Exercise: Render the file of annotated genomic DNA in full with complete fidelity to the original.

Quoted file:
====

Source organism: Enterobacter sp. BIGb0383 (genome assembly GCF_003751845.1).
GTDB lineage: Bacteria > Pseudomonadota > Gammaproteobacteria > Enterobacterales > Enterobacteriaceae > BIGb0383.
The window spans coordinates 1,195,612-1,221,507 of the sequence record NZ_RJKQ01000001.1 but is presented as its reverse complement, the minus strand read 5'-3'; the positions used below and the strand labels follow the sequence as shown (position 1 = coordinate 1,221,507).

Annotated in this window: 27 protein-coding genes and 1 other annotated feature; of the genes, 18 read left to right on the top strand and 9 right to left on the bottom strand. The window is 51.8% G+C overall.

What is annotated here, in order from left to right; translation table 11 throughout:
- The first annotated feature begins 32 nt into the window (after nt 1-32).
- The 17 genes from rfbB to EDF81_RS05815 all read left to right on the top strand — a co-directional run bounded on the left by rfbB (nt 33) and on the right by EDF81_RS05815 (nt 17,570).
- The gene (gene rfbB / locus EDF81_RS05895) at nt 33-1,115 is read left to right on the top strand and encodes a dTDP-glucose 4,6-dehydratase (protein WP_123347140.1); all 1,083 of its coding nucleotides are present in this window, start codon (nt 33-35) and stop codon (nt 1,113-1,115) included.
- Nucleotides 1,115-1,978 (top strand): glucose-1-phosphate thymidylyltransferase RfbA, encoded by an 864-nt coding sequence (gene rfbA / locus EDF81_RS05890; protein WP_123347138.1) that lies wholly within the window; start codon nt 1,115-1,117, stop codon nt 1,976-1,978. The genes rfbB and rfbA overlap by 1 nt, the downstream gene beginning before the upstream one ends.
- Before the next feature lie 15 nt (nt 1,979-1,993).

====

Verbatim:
Source organism: Enterobacter sp. BIGb0383 (genome assembly GCF_003751845.1).
GTDB lineage: Bacteria > Pseudomonadota > Gammaproteobacteria > Enterobacterales > Enterobacteriaceae > BIGb0383.
The window spans coordinates 1,195,612-1,221,507 of the sequence record NZ_RJKQ01000001.1 but is presented as its reverse complement, the minus strand read 5'-3'; the positions used below and the strand labels follow the sequence as shown (position 1 = coordinate 1,221,507).

Annotated in this window: 27 protein-coding genes and 1 other annotated feature; of the genes, 18 read left to right on the top strand and 9 right to left on the bottom strand. The window is 51.8% G+C overall.

What is annotated here, in order from left to right; translation table 11 throughout:
- The first annotated feature begins 32 nt into the window (after nt 1-32).
- The 17 genes from rfbB to EDF81_RS05815 all read left to right on the top strand — a co-directional run bounded on the left by rfbB (nt 33) and on the right by EDF81_RS05815 (nt 17,570).
- The gene (gene rfbB / locus EDF81_RS05895) at nt 33-1,115 is read left to right on the top strand and encodes a dTDP-glucose 4,6-dehydratase (protein WP_123347140.1); all 1,083 of its coding nucleotides are present in this window, start codon (nt 33-35) and stop codon (nt 1,113-1,115) included.
- Nucleotides 1,115-1,978 (top strand): glucose-1-phosphate thymidylyltransferase RfbA, encoded by an 864-nt coding sequence (gene rfbA / locus EDF81_RS05890; protein WP_123347138.1) that lies wholly within the window; start codon nt 1,115-1,117, stop codon nt 1,976-1,978. The genes rfbB and rfbA overlap by 1 nt, the downstream gene beginning before the upstream one ends.
- Before the next feature lie 15 nt (nt 1,979-1,993).